Martha Travis is a medium who makes contact with spirits "on the other side" and connects them with their loved ones still alive, in public performances. Trouble begins when she gives a ... See full summary »
Hoping to cure his violent seizures, a man agrees to a series of experimental microcomputers inserted into his brain but inadvertently discovers that violence now triggers a pleasurable response his brain.
In England in the early 1930's, 20 year old Flora Poste, recently orphaned and left with only 100 pounds a year, goes to stay with distant relatives on Cold Comfort Farm. Everyone on the ... See full summary »
Will Graham is a gangster who has left the life of crime and is living in the countryside. He comes out of hiding to investigate the death of his brother when he learns that he committed ... See full summary »
Jonathan Rhys Meyers
Joseph K. awakes one morning, to find two strange men in his room, telling him he has been arrested. Joseph is not told what he is charged with, and despite being "arrested," is allowed to ... See full summary »
David Hugh Jones
In this sequel to Hope and Glory (1987), Bill Rohan has grown up and is drafted into the army, where he and his eccentric best mate, Percy, battle their snooty superiors on the base and look for love in town.
Caleb Landry Jones,
This is a dramatisation of the true story of Major Herbert Rowse Armstrong, a solicitor and magistrate's clerk who lived in the small Welsh town of Hay-on-Wye. In 1921 he was arrested and charged with poisoning his domineering wife, Catherine, and later attempting to poison a business rival, Oswald Martin, by administering arsenic to them. At his trial, Armstrong claimed that he had bought the arsenic simply to kill the dandelions on his lawn. However he was convicted of murder and executed in 1922. Written by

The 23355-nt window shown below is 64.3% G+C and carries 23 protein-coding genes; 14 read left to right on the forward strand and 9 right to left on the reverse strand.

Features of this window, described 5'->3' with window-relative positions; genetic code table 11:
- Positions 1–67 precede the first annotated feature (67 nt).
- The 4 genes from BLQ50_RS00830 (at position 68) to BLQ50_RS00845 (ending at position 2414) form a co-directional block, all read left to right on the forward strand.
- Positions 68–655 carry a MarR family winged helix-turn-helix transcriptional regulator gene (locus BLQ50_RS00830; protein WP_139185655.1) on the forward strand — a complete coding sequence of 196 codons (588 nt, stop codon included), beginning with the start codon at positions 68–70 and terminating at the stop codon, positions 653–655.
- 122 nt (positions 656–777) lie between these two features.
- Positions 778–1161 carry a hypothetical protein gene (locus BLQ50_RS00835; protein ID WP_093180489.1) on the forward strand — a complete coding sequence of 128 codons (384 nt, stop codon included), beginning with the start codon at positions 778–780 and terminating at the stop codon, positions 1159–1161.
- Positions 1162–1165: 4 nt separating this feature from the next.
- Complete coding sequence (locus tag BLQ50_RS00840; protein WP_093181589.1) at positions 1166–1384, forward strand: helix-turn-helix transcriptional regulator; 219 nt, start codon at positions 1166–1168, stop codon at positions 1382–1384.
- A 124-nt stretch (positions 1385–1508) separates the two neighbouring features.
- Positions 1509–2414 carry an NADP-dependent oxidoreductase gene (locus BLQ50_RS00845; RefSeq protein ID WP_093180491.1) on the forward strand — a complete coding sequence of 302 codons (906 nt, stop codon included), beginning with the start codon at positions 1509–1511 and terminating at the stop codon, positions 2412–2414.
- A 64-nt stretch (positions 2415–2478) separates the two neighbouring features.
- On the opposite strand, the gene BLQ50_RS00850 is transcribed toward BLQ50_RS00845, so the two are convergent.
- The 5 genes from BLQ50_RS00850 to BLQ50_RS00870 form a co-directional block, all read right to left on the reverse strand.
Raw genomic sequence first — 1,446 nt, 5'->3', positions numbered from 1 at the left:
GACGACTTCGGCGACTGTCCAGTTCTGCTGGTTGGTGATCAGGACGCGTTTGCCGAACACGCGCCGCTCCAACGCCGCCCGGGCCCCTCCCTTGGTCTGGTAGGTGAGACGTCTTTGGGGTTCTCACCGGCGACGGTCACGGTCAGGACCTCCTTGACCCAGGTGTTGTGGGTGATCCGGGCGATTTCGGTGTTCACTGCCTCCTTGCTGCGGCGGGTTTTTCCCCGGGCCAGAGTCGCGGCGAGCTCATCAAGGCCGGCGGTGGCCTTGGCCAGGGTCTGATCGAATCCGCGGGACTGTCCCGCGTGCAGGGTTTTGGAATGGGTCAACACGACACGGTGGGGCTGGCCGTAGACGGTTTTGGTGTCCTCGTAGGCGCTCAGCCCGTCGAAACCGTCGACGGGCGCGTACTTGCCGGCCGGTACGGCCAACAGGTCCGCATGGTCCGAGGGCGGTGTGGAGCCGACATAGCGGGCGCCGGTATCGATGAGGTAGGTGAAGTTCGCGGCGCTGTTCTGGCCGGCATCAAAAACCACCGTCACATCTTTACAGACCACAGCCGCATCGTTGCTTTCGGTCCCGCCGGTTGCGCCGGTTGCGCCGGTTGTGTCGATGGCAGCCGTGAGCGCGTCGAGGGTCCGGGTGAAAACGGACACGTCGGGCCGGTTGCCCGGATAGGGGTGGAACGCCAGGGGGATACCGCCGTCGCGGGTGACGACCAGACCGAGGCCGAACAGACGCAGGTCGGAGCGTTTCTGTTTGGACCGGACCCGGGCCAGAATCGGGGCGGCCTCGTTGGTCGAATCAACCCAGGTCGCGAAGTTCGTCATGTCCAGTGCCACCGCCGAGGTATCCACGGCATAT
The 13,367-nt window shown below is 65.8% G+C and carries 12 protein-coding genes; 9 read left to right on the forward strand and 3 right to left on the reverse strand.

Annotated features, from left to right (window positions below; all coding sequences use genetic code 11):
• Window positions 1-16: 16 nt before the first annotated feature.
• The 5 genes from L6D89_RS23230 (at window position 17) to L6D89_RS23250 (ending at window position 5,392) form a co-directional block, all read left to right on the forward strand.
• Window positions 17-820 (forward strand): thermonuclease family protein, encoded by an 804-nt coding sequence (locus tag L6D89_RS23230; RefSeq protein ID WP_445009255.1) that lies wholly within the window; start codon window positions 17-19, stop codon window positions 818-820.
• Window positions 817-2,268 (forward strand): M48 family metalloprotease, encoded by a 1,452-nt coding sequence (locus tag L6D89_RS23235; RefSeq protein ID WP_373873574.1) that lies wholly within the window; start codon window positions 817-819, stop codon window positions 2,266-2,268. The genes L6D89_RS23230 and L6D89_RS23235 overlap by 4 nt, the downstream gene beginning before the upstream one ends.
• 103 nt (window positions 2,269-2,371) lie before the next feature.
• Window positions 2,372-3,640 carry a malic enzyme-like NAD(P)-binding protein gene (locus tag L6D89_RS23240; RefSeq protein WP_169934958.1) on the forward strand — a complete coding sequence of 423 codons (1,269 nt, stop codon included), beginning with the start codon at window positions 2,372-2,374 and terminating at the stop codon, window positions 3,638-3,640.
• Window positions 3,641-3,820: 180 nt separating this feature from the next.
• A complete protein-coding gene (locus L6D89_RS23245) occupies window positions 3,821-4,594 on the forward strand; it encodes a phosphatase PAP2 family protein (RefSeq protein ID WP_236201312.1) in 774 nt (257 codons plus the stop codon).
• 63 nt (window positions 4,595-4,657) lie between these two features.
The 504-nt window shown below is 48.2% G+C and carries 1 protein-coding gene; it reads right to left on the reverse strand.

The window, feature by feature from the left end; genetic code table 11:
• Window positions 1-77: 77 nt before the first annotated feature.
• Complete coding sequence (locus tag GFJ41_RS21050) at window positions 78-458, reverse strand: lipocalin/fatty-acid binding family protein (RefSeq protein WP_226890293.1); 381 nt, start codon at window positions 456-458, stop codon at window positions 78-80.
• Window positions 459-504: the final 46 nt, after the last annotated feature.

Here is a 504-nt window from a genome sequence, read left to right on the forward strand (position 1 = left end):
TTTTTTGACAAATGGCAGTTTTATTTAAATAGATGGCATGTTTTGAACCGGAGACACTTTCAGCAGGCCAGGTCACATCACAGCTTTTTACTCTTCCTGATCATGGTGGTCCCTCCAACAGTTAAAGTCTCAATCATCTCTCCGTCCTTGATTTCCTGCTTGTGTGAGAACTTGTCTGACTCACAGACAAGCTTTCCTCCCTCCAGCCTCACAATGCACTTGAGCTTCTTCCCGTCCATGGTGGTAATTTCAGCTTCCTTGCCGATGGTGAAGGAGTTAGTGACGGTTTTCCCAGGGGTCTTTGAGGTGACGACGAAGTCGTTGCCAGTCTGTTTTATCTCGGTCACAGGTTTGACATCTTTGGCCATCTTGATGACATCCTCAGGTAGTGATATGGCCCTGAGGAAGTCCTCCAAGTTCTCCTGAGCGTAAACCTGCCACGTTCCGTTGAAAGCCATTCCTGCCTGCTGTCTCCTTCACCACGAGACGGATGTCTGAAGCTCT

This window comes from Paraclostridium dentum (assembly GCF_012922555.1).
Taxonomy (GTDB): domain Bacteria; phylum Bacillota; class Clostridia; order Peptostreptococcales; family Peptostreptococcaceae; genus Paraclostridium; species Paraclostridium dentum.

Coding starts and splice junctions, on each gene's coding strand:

Martin Underwood <email@example.com>
I watched this film knowing nothing about the case, or Major Armstrong before, and found it engaging, and very well acted - but still a bit cold and distant.
The story follows Major Armstrong, a lawyer with a shrewish wife who plots to murder her and a business rival with arsenic. Michael Kitchen does excellent work as Armstrong, playing him as extremely conniving, but also horribly pathetic and weak. David Thewlis does a great turn as well as terminally shy fellow lawyer Oswald Martin, whom Armstrong attempts to murder because of a real estate deal gone south.
These performances are worth watching "Dandelion Dead" alone, as well as the interesting true-life story, but director Hodges fails to really delve into the psychological thriller aspects of the material, which seem so apparent, so the whole experience fails to really connect with the viewer emotionally.
16 of 20 people found this review helpful.
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